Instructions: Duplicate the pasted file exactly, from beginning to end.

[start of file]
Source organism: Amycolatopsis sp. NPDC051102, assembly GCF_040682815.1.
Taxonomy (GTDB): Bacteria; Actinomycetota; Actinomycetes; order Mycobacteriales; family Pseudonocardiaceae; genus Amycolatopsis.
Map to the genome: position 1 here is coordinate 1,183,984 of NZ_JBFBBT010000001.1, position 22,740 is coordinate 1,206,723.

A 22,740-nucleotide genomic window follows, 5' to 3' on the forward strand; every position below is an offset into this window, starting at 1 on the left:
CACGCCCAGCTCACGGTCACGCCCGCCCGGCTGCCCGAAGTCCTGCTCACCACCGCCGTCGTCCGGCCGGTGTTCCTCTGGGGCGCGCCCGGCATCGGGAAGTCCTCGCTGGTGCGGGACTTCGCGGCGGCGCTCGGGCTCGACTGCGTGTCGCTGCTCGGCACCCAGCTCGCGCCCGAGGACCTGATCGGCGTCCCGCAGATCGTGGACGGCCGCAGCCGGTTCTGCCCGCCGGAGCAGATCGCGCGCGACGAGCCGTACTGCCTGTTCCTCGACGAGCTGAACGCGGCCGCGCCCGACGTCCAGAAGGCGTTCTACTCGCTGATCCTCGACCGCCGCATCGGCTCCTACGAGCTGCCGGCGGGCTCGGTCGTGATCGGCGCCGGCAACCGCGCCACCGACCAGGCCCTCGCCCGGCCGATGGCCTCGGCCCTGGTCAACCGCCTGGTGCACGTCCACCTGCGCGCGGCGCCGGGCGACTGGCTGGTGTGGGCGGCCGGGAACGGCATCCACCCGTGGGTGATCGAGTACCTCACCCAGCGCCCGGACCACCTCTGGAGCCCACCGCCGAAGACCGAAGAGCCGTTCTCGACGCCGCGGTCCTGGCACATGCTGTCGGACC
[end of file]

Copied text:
Source organism: Amycolatopsis sp. NPDC051102, assembly GCF_040682815.1.
Taxonomy (GTDB): Bacteria; Actinomycetota; Actinomycetes; order Mycobacteriales; family Pseudonocardiaceae; genus Amycolatopsis.
Map to the genome: position 1 here is coordinate 1,183,984 of NZ_JBFBBT010000001.1, position 22,740 is coordinate 1,206,723.

A 22,740-nucleotide genomic window follows, 5' to 3' on the forward strand; every position below is an offset into this window, starting at 1 on the left:
CACGCCCAGCTCACGGTCACGCCCGCCCGGCTGCCCGAAGTCCTGCTCACCACCGCCGTCGTCCGGCCGGTGTTCCTCTGGGGCGCGCCCGGCATCGGGAAGTCCTCGCTGGTGCGGGACTTCGCGGCGGCGCTCGGGCTCGACTGCGTGTCGCTGCTCGGCACCCAGCTCGCGCCCGAGGACCTGATCGGCGTCCCGCAGATCGTGGACGGCCGCAGCCGGTTCTGCCCGCCGGAGCAGATCGCGCGCGACGAGCCGTACTGCCTGTTCCTCGACGAGCTGAACGCGGCCGCGCCCGACGTCCAGAAGGCGTTCTACTCGCTGATCCTCGACCGCCGCATCGGCTCCTACGAGCTGCCGGCGGGCTCGGTCGTGATCGGCGCCGGCAACCGCGCCACCGACCAGGCCCTCGCCCGGCCGATGGCCTCGGCCCTGGTCAACCGCCTGGTGCACGTCCACCTGCGCGCGGCGCCGGGCGACTGGCTGGTGTGGGCGGCCGGGAACGGCATCCACCCGTGGGTGATCGAGTACCTCACCCAGCGCCCGGACCACCTCTGGAGCCCACCGCCGAAGACCGAAGAGCCGTTCTCGACGCCGCGGTCCTGGCACATGCTGTCGGACC